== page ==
Italian, Spanish bond yields hold near multi-year lows on soft inflation
* Euro zone inflation 0.5 pct in March, below forecast
* Peripheral yields stay near multi-year lows
* ECB expected to hold fire on Thursday, may ease later (Recasts and adds fresh comments)
By Marius Zaharia and John Geddie
LONDON, March 31 (Reuters) - Lower-rated euro zone bond yields held near multi-year lows on Monday, as a drop in euro zone inflation kept speculation rife that the European Central Bank may loosen monetary policy further later this year.
Euro zone inflation slowed to 0.5 percent in March from 0.7 percent the previous month and compared with expectations of a 0.6 percent reading in a Reuters poll.
This did not convince market participants that the central bank will take immediate action at its meeting on Thursday, but keeps the pressure on the ECB to at least reinforce its accommodative policy stance.
"The numbers point to low (rates) for longer from the ECB, which is an environment in which the periphery should flourish because everybody is hunting for yield," said Marius Daheim, chief strategist at Bayerische Landesbank.
Italian 10-year yields were flat on the day at 3.31 percent, having hit an 8-1/2 year low of 3.261 percent on Friday. Spanish yields were also flat at 3.24 percent, just off an eight-year low of 3.20 percent.
Portuguese yields rose 2.5 bps to 4.07 percent, having dipped below 4 percent for the first time in four years on Friday. Irish yields were 5 bps off their record low of 2.974 percent.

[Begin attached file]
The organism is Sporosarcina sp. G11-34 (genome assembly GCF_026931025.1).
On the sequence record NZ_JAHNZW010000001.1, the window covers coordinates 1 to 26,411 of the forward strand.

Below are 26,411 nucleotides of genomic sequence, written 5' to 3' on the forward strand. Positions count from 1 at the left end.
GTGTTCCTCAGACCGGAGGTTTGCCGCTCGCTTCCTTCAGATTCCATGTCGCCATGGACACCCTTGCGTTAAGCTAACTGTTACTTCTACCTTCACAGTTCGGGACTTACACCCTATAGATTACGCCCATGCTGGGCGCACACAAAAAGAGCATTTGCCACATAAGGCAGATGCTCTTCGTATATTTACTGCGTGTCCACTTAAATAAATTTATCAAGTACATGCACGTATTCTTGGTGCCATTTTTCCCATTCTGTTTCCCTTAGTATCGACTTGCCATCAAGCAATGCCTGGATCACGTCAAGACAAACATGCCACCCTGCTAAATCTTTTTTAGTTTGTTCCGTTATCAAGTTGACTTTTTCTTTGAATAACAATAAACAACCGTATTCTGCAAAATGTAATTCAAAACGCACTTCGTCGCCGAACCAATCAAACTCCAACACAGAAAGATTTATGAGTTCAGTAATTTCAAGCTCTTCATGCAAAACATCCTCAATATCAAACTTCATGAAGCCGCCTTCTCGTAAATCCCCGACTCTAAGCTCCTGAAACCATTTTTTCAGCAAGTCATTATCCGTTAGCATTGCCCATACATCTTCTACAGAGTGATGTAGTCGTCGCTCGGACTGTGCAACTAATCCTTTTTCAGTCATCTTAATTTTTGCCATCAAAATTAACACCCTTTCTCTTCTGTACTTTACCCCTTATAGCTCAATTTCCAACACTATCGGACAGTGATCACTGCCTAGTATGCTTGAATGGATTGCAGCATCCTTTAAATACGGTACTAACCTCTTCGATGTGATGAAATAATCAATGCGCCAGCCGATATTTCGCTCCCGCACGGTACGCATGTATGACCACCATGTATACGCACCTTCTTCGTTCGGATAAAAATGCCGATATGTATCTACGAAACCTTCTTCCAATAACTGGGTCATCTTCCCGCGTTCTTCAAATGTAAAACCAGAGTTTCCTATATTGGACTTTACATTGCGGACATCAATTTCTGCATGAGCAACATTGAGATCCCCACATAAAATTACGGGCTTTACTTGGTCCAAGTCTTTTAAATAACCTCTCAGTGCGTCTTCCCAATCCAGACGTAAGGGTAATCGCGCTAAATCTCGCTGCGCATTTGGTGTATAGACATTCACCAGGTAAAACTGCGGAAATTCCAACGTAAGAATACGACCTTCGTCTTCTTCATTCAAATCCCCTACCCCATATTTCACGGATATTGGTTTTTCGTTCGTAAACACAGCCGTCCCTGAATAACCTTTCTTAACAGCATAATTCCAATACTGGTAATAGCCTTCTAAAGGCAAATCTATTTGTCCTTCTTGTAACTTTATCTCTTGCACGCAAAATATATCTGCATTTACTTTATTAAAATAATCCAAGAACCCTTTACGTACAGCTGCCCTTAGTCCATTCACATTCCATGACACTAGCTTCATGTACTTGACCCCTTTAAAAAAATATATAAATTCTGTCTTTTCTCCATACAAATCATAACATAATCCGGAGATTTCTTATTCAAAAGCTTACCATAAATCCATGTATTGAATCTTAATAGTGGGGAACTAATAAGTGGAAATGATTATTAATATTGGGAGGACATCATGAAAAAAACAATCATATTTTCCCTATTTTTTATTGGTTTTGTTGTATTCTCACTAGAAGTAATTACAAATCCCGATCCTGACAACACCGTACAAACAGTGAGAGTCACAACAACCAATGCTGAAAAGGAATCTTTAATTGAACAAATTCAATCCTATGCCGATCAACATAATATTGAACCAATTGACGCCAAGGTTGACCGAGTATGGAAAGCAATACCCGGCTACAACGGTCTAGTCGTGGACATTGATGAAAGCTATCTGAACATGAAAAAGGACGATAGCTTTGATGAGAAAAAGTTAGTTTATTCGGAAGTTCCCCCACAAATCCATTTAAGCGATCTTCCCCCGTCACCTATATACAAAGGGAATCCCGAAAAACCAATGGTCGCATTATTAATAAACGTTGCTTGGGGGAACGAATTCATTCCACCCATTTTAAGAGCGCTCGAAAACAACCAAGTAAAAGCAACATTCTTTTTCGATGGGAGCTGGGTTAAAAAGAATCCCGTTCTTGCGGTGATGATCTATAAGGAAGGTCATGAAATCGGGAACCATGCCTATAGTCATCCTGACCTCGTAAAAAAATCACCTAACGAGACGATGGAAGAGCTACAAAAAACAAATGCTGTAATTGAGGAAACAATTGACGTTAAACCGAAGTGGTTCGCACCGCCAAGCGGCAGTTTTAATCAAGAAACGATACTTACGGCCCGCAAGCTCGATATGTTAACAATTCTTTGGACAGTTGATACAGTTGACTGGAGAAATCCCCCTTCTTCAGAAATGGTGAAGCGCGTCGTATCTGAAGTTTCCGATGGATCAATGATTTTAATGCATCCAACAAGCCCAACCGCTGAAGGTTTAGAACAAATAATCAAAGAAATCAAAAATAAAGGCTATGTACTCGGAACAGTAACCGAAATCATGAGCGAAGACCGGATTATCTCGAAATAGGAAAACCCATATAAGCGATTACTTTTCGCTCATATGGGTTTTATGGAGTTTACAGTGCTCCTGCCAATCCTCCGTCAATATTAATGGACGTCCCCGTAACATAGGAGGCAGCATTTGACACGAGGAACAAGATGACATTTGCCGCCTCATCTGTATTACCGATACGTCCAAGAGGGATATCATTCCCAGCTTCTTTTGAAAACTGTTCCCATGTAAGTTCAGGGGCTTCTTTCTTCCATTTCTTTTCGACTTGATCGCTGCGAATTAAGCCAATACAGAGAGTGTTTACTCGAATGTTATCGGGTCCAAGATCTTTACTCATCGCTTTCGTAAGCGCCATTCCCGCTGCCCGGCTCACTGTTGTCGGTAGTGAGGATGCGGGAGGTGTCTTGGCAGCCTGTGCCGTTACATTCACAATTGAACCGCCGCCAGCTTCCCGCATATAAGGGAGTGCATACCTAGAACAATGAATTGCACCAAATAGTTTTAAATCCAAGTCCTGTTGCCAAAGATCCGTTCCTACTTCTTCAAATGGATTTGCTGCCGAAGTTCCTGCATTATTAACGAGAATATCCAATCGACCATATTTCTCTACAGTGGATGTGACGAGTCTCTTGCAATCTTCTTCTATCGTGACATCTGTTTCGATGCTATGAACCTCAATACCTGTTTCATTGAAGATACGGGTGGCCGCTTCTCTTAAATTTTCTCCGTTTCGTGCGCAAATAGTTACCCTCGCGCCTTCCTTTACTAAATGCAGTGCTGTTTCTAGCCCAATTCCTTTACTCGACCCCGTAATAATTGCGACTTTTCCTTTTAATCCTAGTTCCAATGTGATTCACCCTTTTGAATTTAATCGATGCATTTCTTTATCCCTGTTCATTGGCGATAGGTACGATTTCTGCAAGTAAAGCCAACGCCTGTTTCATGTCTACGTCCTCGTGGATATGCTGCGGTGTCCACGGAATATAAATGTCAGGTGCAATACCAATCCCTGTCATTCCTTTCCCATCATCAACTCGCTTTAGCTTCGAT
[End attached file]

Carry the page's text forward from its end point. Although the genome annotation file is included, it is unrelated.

Investors had already been positioned for a below-forecast figure after subdued inflation numbers from Spain and Germany on Friday and traders said some of them booked some profits after the release in a sign of caution before the ECB meeting.
"In our view, investors pinning hopes on further ECB easing on Thursday will likely be disappointed," said Michael Leister, senior interest rates strategist at Commerzbank, concurring with a Reuters poll that showed the ECB was not expected to take further action on Thursday.
Some traders also pointed to comments on Saturday by Bundesbank chief Jens Weidmann that the euro zone was not in a deflationary cycle and that the ECB should not over-react to a temporary slowdown in inflation.
Five-year, five-year forward breakeven rates, one of the ECB's favourite indicators of long-term inflation expectations, are quoted at 2.10 percent. A significant break below 2 percent would prompt action, said Alessandro Giansanti, senior rates strategist at ING.
"As long as medium- to long-term expectations stay firm then the ECB should not need to intervene," he said.
Money markets, the best gauge of expectations of what the ECB is likely to do, pointed to little chance the ECB would ease monetary policy on Thursday. Forward overnight euro zone bank-to-bank Eonia rates dated for April were 0.175 percent, only 2 bps below the spot Eonia rates.
Eonia rates dated October through December were around 0.13-0.14 percent, indicating that the market sees an increasing chance of ECB easing towards the end of the year.
"There's definitely some expectation that they will do something further down the line," ICAP strategist Philip Tyson said. "That sort of (inflation) number does keep the pressure on the ECB to act."
Low inflation has kept yields on top-rated debt anchored at low levels. German Bund yields, the benchmark for euro zone borrowing costs, rose 2 bps to 1.57 percent, having fallen to two-week lows of 1.51 percent on Friday. (Graphics by Natsuko Waki; Editing by Gareth Jones/Ruth Pitchford)